Cohort Retention Analysis in Tableau - Beinex

Cohort Retention Analysis in Tableau

Cohort retention analysis involves examining customer behaviors, trends, and patterns to tailor products and services for specific groups of customers, known as cohorts. Cohort analysis delves into various groups with shared characteristics, like time and size, to gain deeper insights into their behaviors.

Cohorts come in different types, including time-based, segment-based, and size-based. In this instance, the focus is on creating time-based cohorts for retention analysis. This entails tracking the percentage of customers who made subsequent purchases in future quarters after their initial purchase within a specific timeframe.

4 Dec 2023

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    To start, access the Superstore Dataset, available for download on Kaggle. Use Tableau Public to connect to this dataset and explore the rows and columns to understand the documented data related to the Superstore. This exploration sets the stage for the subsequent cohort retention analysis.

    This exploration sets the stage for the subsequent cohort retention analysis.

    Move over to the Sheet 1 tab; this will serve as your dedicated workspace where you’ll craft your visualizations. This area will be your canvas to build and design the subsequent analyses and visual representations.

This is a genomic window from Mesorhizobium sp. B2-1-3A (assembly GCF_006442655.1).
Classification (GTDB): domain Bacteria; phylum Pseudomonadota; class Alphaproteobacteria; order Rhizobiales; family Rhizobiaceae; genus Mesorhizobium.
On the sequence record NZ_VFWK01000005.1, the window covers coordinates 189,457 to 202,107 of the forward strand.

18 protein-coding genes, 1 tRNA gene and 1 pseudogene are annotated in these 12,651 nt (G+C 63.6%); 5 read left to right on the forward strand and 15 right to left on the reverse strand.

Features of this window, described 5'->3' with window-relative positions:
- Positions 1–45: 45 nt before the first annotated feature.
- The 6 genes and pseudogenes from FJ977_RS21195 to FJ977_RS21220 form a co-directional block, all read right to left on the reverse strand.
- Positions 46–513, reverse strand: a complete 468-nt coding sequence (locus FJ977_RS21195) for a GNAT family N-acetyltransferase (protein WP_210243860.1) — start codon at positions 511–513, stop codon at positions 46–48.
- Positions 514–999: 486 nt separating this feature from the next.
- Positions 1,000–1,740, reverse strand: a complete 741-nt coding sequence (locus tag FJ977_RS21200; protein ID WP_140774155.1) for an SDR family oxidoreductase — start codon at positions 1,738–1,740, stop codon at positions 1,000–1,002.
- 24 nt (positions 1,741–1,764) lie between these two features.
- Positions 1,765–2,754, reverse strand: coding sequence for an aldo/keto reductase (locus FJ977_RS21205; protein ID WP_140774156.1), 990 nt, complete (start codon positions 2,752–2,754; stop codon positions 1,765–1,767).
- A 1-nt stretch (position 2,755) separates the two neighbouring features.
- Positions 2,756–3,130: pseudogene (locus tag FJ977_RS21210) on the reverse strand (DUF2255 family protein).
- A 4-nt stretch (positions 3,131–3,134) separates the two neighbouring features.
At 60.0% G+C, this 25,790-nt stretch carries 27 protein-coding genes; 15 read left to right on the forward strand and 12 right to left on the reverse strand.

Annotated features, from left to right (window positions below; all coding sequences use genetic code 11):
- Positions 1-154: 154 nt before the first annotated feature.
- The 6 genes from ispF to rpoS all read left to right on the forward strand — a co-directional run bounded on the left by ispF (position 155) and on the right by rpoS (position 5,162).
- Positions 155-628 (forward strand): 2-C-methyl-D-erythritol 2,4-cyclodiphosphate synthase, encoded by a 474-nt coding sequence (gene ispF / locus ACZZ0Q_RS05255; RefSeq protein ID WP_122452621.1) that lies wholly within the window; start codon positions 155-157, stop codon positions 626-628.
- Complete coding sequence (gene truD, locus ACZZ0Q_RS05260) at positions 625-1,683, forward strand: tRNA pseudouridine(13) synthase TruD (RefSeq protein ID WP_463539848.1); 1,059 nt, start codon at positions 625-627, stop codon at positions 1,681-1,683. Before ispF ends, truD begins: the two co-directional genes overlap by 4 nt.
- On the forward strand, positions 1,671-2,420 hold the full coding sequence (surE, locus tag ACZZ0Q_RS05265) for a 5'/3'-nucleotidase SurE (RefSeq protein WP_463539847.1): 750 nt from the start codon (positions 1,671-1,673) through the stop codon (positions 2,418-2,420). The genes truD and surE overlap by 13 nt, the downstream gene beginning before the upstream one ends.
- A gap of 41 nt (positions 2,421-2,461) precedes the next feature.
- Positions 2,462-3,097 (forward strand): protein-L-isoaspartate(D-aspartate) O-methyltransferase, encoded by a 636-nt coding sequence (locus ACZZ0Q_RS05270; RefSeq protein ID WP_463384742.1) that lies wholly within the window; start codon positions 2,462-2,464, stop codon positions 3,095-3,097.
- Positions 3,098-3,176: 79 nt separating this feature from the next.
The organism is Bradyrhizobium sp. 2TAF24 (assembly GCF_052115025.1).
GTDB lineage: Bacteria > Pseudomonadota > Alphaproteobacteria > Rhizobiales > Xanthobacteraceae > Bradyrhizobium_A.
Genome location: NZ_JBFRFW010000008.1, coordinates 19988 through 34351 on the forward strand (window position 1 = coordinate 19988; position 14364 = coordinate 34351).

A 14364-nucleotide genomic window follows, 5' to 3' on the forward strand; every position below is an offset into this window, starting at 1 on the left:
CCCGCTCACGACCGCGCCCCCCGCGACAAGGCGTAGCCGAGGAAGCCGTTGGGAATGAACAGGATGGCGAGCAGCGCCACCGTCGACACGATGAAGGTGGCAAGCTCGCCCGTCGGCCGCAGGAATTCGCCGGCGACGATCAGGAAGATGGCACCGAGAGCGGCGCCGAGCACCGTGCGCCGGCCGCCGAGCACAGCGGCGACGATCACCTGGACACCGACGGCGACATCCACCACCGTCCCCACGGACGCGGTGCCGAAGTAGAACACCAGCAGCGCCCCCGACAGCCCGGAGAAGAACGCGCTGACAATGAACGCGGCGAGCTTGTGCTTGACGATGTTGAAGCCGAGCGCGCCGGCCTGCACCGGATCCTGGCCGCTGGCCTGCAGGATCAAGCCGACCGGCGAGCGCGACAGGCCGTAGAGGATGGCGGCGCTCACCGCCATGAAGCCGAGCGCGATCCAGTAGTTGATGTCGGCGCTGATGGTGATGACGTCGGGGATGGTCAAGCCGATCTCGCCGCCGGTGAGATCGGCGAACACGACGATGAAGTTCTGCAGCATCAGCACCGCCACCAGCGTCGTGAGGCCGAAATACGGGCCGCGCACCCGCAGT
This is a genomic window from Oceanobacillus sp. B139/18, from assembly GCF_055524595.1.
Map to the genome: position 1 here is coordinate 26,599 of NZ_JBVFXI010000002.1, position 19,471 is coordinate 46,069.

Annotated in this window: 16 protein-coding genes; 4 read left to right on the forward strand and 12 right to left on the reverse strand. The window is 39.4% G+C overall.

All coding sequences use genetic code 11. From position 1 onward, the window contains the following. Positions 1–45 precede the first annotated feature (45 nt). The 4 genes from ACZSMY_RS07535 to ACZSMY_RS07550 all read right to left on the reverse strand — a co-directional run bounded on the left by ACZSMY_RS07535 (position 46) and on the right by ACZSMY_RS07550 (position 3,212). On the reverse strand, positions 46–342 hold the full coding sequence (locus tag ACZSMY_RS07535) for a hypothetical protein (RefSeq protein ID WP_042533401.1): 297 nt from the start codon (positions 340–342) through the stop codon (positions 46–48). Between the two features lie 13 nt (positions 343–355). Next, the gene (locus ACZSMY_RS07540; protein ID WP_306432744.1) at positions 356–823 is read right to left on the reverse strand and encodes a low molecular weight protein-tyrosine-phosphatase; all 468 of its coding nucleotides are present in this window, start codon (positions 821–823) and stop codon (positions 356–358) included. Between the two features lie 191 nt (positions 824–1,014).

canvas to build and design the subsequent analyses and visual representations.

    To perform cohort analysis effectively, specific data points are necessary:

    Unique Identifier: Utilize the Customer ID as the unique identifier for each customer.

    First Purchase Date: This marks the date when a customer made their initial purchase, a pivotal point for creating cohort groups.

    Revenue Data: Information regarding the financial aspect of each transaction.

    Creating Calculated Fields

    One crucial calculated field needed is the “Customers’ First Purchase Date (quarter).” Since the dataset doesn’t contain the first purchase date field, a calculated field is essential. This field is derived from computations based on existing data in the dataset, enabling the identification of when each customer made their initial purchase. Calculated fields are instrumental in manipulating and analyzing data by performing calculations based on existing dataset information.
    Customers’ First Purchase Date (quarter

    To create quarter and year cohorts based on the customers’ first purchase date:

    Defining Cohorts: In this dataset spanning four years (2014–2017), cohorts will be based on the quarter and year when customers made their initial purchase. This approach ensures a manageable cohort table for analysis.

    Calculation for Quarter Identification: The calculation to establish the quarter in which a customer made their first purchase involves determining the quarter and year from the purchase date.
    This calculation utilizes the ‘DATETRUNC’ function to extract the quarter from the ‘First Purchase Date’ field, aligning customers based on the quarter they made their initial purchase.